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Ancient Roman Architecture, Arts, Education, and Language By: Lauren Spears, Peter Gaskas, and Devin Nakao.

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Presentation on theme: "Ancient Roman Architecture, Arts, Education, and Language By: Lauren Spears, Peter Gaskas, and Devin Nakao."— Presentation transcript:

1 Ancient Roman Architecture, Arts, Education, and Language By: Lauren Spears, Peter Gaskas, and Devin Nakao

2 Art  They believed that painting and sculpting life like images of people would keep their spirits at rest when they died.  They used portraits and statues to portray important people’s power. And were sign of the Roman’s rule over their empire.  Paint brushes were made from twigs, wood, reeds, or rushes. Shaped wood or ivory was used for writing. Paints were made from various natural materials.  Julius Caesar (top)  Sculpture of Augustus: -roman general –shows as a handsome young man –barefooted to show he is a hero (bottom)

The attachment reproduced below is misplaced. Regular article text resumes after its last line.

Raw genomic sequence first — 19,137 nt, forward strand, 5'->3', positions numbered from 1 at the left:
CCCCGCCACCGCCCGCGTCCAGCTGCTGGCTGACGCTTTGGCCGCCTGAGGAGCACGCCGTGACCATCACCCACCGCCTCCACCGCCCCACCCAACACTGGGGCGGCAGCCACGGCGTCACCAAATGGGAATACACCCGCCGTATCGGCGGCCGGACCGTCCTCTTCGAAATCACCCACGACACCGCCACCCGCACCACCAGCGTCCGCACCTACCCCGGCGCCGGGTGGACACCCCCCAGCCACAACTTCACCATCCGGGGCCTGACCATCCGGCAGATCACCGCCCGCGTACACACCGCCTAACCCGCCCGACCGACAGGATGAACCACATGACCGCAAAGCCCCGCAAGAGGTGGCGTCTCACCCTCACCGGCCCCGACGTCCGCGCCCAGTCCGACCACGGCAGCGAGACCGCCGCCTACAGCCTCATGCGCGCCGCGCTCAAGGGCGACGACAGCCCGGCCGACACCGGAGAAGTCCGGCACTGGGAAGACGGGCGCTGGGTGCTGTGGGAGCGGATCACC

3 Art (Altar of Augustan Peace)  During the rule of Augustus visual arts such as architecture, wall paintings, mosaics, and sculptures flourished.  On his wife Livia’s birthday in 9 BCE, he dedicated the marble altar of Augustan Peace.  On two sides of the altar the family of Augustus is sculpted. And on the front there are sculptural relieves such as symbolic figures of mother earth and the winds. This assured viewer that the emperor could trace his family back to the beginning of Rome.  It was decorated with symbols of fruit, flowers, children and wheat. Symbolizing bounty and fertility of the Peace of Augustus.